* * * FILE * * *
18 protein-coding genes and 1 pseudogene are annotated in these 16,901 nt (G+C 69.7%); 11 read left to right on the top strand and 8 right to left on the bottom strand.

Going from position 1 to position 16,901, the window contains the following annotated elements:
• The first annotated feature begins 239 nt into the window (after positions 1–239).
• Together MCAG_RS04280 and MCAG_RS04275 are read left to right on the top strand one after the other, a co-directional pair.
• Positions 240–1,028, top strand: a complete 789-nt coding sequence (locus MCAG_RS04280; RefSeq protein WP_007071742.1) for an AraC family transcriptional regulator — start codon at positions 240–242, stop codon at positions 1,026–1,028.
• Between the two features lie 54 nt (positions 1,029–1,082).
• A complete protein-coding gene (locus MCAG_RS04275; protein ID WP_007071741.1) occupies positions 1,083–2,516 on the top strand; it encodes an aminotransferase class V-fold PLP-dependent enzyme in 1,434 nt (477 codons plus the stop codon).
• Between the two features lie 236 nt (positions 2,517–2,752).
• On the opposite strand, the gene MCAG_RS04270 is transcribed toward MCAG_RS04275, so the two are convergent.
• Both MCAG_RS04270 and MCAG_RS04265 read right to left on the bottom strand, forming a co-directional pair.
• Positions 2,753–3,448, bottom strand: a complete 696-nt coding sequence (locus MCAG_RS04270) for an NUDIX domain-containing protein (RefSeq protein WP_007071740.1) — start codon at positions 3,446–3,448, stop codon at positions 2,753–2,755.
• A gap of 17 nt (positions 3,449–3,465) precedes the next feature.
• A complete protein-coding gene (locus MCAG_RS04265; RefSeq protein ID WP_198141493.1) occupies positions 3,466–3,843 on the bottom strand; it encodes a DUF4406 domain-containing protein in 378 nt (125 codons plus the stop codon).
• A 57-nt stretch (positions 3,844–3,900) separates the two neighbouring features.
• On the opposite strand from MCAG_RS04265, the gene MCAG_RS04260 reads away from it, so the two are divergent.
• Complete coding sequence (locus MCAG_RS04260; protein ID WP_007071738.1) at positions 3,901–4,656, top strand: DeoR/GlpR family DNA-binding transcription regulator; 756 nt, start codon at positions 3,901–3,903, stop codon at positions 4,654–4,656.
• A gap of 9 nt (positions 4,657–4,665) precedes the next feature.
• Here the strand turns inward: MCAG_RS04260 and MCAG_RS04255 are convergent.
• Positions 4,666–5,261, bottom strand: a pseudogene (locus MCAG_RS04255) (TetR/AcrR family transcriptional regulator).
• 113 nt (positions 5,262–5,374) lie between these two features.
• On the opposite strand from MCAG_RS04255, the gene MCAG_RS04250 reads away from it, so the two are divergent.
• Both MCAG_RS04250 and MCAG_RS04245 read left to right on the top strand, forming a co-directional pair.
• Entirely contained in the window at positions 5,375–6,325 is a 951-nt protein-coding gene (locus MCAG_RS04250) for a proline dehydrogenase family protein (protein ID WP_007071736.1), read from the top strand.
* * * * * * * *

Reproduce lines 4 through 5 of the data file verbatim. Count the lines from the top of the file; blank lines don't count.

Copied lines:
• Together MCAG_RS04280 and MCAG_RS04275 are read left to right on the top strand one after the other, a co-directional pair.
• Positions 240–1,028, top strand: a complete 789-nt coding sequence (locus MCAG_RS04280; RefSeq protein WP_007071742.1) for an AraC family transcriptional regulator — start codon at positions 240–242, stop codon at positions 1,026–1,028.